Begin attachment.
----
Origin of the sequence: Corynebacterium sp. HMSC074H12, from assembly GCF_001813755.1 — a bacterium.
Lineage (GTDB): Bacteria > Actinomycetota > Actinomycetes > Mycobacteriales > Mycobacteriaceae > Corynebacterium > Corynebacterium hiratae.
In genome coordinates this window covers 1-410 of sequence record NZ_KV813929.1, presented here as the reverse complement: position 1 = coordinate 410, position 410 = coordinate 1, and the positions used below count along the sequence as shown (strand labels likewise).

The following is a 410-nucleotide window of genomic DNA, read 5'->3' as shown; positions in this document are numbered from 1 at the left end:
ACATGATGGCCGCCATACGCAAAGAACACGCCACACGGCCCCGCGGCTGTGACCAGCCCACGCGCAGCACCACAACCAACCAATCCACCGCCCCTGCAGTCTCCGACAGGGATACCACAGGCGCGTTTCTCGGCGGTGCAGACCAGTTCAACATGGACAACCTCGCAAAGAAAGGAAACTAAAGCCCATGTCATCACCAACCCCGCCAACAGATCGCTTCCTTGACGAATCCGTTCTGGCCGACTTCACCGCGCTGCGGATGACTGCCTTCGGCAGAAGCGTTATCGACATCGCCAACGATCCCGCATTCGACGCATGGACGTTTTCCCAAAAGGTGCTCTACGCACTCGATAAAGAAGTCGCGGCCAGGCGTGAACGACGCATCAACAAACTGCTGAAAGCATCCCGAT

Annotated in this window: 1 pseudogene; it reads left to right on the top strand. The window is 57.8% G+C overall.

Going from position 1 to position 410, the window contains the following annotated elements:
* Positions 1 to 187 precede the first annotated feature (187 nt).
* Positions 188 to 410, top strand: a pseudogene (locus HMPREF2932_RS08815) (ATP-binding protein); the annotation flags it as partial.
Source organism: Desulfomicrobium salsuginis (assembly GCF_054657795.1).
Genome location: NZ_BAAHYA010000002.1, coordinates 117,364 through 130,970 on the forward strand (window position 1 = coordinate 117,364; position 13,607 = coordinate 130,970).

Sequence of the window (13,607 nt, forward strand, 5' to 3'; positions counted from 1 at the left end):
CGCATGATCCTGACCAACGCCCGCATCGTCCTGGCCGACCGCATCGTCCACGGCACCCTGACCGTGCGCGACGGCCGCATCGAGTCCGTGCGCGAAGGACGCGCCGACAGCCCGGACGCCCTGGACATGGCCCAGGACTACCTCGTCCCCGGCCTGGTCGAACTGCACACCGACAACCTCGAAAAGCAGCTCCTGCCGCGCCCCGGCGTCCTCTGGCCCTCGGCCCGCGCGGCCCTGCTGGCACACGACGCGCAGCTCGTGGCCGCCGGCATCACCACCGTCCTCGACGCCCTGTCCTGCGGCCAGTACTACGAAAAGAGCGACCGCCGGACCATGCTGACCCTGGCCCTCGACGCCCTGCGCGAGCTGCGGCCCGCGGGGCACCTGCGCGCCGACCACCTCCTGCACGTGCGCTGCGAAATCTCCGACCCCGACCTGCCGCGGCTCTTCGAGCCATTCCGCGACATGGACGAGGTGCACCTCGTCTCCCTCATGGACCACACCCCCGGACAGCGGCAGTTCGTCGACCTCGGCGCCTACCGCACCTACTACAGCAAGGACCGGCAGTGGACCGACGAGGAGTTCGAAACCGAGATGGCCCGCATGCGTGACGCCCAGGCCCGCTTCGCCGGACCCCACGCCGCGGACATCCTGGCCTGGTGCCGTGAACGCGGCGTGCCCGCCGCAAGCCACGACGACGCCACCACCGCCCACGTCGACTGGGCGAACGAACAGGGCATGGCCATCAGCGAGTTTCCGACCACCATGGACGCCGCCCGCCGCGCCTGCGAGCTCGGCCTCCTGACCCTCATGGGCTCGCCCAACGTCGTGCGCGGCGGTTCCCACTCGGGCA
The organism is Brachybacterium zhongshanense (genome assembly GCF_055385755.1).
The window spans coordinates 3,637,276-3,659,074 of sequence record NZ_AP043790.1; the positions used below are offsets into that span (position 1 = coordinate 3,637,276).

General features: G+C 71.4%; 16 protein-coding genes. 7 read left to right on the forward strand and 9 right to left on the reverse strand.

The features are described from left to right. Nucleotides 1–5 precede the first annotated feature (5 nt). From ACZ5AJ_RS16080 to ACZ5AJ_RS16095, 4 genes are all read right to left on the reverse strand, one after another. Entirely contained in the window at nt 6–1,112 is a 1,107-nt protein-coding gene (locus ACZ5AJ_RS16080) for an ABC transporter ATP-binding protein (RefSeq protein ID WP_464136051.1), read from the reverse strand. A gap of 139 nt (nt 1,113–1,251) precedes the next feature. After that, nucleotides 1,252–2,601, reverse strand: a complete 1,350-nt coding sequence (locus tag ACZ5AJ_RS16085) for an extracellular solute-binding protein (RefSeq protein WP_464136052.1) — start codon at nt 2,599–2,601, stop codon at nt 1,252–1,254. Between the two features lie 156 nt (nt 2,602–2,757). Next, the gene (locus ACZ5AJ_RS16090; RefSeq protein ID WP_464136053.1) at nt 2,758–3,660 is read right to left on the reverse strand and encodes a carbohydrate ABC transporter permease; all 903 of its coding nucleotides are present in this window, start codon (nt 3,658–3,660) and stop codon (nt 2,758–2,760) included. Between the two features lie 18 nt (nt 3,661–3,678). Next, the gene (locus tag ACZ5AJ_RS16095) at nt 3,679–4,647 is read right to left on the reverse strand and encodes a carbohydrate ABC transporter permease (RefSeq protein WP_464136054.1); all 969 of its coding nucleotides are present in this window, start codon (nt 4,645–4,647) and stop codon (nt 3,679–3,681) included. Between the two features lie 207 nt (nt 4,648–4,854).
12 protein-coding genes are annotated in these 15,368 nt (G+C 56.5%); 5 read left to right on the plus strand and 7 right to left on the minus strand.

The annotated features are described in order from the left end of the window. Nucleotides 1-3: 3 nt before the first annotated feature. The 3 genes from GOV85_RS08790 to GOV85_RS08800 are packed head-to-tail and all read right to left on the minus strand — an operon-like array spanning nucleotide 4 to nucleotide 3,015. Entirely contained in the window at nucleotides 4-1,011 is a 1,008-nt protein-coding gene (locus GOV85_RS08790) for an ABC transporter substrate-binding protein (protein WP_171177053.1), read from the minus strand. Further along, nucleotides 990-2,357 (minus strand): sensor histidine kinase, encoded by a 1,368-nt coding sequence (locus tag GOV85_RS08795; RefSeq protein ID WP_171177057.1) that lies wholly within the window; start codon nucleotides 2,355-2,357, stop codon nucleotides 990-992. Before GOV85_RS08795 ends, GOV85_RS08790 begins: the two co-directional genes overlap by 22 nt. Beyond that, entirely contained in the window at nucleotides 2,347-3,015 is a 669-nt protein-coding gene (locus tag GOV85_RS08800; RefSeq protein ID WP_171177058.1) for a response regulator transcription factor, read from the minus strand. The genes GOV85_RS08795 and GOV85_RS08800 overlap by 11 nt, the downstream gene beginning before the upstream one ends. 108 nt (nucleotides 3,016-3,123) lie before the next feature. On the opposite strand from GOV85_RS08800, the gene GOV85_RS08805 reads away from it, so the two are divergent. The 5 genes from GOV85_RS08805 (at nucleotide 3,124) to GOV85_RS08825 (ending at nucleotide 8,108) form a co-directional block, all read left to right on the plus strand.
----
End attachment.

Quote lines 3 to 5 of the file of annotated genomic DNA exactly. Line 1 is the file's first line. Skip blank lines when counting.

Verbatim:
In genome coordinates this window covers 1-410 of sequence record NZ_KV813929.1, presented here as the reverse complement: position 1 = coordinate 410, position 410 = coordinate 1, and the positions used below count along the sequence as shown (strand labels likewise).

The following is a 410-nucleotide window of genomic DNA, read 5'->3' as shown; positions in this document are numbered from 1 at the left end:
ACATGATGGCCGCCATACGCAAAGAACACGCCACACGGCCCCGCGGCTGTGACCAGCCCACGCGCAGCACCACAACCAACCAATCCACCGCCCCTGCAGTCTCCGACAGGGATACCACAGGCGCGTTTCTCGGCGGTGCAGACCAGTTCAACATGGACAACCTCGCAAAGAAAGGAAACTAAAGCCCATGTCATCACCAACCCCGCCAACAGATCGCTTCCTTGACGAATCCGTTCTGGCCGACTTCACCGCGCTGCGGATGACTGCCTTCGGCAGAAGCGTTATCGACATCGCCAACGATCCCGCATTCGACGCATGGACGTTTTCCCAAAAGGTGCTCTACGCACTCGATAAAGAAGTCGCGGCCAGGCGTGAACGACGCATCAACAAACTGCTGAAAGCATCCCGAT